“If you support [Trump’s] views, then what are you thinking about us?” Bilguissa Barry, 17, of Boston, told Rewire. Barry said she is from Guinea, in West Africa. “I’m Black, I’m a woman, and I’m Muslim. You want to see my family go. And if you support that, who’s going to be here for me?”
Some traveled from hours away to attend the rally in Boston.
“I heard the sentence, ‘Nazis are marching in Boston,’ and as an American, as a Jewish American, I’m not OK with that,” David Velona, 18, who drove from Westchester County, New York, told Rewire. Velona wore a striped shirt with a yellow star, a reference to the uniform Jewish prisoners were forced to wear during the Holocaust. “I felt it was my civic duty to come here and stop them,” Velona said.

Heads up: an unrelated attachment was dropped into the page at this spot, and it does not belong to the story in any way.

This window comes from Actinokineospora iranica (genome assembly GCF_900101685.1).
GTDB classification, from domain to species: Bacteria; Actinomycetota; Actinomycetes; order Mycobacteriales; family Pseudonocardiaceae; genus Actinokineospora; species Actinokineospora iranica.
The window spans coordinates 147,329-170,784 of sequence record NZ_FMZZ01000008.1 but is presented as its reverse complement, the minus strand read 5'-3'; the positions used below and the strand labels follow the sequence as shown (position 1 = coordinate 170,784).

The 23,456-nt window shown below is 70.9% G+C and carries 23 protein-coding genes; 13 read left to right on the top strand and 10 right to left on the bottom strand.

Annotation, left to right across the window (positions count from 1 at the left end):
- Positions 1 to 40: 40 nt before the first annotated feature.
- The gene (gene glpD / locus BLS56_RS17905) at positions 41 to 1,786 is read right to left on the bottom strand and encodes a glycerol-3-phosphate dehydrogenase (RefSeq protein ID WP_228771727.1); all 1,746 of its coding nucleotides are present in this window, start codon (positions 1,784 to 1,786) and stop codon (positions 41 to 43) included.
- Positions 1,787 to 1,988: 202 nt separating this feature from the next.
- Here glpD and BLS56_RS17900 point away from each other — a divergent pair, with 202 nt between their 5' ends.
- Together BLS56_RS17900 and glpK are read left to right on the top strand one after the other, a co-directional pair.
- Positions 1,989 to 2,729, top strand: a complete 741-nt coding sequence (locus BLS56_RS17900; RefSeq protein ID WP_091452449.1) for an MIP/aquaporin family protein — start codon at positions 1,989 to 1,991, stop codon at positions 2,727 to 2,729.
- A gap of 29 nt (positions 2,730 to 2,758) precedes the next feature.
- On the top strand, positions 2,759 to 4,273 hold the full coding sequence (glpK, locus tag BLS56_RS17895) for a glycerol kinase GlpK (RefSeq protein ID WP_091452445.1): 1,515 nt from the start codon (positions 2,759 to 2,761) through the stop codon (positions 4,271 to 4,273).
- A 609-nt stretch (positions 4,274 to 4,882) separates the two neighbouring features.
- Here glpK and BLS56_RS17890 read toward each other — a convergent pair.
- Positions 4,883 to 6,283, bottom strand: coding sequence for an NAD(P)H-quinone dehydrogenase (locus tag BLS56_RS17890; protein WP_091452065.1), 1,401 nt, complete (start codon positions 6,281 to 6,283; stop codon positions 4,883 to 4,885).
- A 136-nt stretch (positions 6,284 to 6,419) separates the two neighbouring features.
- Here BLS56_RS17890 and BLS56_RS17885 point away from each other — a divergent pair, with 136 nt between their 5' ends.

In addition to denouncing Trump and Nazism, counter-protesters sought to draw attention to institutionalized racism in Massachusetts, including state budget cuts, mistreatment of prisoners, and police killings. In contrast to the open displays of anti-Semitism and white supremacy in Charlottesville August 12, some demonstrators said racism in Massachusetts can seem less overt.
“It’s not something you see. It’s something you feel,” Joseph Charles, 21, of Brockton, told Rewire. “A lot of people up here are blind to it, or they choose to be blind to it.”
There are more visible instances too. Carol Ampey-Sullivan, 54, told Rewire that earlier on Saturday, her husband had seen a car with a swastika in front of their Salem home.